They gave a face to the mental defectives who ‘follow’ Trump, with a potential cost of their freedom, reputation, business, job, life savings – all for the guy who left them hanging out to dry when it came to pardoning them. It’s a bunch or arrogant, short-sighted, self-righteous morons who are finally getting attention, albeit not the type they wanted.

It’s definitely a strong statement about their abilities to be exceptionally good at being stupid, especially when you think that by live-streaming it, they essentially turned themselves and each other in. You’d typically have to watch one of those "World’s Dumbest.." shows to get stupid to that degree.

Scary Devil Monastery (profile) says:

Re: Re: Re:3 Schooling

"You’d typically have to watch one of those "World’s Dumbest.." shows to get stupid to that degree."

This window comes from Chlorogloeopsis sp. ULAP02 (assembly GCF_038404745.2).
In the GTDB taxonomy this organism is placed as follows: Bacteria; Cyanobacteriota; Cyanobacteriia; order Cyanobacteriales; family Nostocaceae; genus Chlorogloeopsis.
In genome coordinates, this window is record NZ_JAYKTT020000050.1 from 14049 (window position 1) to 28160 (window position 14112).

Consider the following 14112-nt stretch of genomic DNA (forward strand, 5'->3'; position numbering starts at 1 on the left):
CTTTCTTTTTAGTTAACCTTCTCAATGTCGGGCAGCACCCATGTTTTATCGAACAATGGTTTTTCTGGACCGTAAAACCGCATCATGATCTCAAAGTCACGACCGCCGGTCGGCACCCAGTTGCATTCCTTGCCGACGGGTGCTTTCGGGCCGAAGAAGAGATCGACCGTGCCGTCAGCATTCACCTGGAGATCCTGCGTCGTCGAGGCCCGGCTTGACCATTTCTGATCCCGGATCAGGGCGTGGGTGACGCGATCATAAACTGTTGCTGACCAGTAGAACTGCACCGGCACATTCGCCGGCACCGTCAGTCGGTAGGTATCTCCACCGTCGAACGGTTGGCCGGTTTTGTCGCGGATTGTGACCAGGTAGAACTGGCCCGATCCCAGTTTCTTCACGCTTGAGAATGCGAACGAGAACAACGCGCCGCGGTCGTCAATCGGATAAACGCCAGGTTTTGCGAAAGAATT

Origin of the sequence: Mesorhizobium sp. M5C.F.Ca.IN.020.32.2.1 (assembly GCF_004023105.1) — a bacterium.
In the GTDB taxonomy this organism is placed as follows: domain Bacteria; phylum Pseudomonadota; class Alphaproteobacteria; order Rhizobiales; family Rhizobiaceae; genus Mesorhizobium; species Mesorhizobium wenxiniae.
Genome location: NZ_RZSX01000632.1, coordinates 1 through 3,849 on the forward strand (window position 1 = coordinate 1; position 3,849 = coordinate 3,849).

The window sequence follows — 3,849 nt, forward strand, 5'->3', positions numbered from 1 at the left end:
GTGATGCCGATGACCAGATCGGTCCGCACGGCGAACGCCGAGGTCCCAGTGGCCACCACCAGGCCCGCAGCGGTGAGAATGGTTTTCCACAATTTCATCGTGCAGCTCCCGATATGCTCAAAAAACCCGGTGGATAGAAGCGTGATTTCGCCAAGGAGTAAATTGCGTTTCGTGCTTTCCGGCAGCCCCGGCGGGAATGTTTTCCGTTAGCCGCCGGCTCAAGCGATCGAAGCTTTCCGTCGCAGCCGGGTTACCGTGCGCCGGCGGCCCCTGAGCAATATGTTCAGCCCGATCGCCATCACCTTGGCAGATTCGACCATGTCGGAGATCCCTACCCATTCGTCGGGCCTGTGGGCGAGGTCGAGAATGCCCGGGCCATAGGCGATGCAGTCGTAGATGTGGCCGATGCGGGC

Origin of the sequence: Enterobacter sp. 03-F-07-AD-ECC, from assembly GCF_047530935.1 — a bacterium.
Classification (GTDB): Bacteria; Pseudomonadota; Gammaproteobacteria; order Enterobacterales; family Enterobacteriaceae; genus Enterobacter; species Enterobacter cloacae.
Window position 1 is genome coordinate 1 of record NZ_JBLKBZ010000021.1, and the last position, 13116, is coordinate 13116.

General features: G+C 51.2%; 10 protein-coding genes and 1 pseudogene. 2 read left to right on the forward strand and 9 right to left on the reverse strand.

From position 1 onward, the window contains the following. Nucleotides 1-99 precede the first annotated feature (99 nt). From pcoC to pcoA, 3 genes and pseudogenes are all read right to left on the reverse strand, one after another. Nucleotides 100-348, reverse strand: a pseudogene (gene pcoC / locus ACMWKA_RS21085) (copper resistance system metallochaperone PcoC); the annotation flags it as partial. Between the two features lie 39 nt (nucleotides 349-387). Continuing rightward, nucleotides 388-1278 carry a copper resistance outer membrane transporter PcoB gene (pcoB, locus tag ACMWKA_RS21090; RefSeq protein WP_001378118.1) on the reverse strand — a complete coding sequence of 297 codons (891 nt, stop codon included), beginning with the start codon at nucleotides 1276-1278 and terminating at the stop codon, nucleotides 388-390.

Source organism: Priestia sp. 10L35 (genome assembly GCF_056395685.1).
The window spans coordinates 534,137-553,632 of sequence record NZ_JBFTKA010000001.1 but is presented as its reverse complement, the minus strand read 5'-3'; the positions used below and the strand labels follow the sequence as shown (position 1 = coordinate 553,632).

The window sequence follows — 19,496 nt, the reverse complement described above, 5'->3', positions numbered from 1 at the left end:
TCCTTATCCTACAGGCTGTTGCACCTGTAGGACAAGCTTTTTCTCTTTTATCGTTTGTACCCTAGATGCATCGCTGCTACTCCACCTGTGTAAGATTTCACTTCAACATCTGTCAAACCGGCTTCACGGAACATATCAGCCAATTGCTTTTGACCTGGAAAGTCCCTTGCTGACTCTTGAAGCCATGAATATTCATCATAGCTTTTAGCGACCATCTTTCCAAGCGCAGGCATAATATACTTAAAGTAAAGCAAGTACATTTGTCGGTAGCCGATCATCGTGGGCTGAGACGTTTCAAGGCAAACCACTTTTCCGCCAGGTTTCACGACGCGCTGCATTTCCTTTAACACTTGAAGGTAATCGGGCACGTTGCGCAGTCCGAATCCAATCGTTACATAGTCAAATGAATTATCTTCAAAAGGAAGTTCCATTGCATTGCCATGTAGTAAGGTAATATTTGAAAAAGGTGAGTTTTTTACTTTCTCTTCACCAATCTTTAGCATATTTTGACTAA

Yeah, I just watched one of the pundits holding a long and exasperated rant about living in the stupidest of times. It wasn’t too long ago if someone like Tucker Carlson spilled his current drivel over the screen people would just assume they’d tuned in to Saturday Night Live by mistake. But no. What was yesterdays exaggerated satirical hyperbole is today’s bona fide official policy for the gormless lackwits of the GOP.

"It’s a bunch or arrogant, short-sighted, self-righteous morons who are finally getting attention, albeit not the type they wanted."

And there are 73 damn million of them in the US. 1 in 3 american voters is either an utter moron or that particular shade of unpleasant who is OK with voting for an open white supremacist and grifter.

"They gave a face to the mental defectives who ‘follow’ Trump…"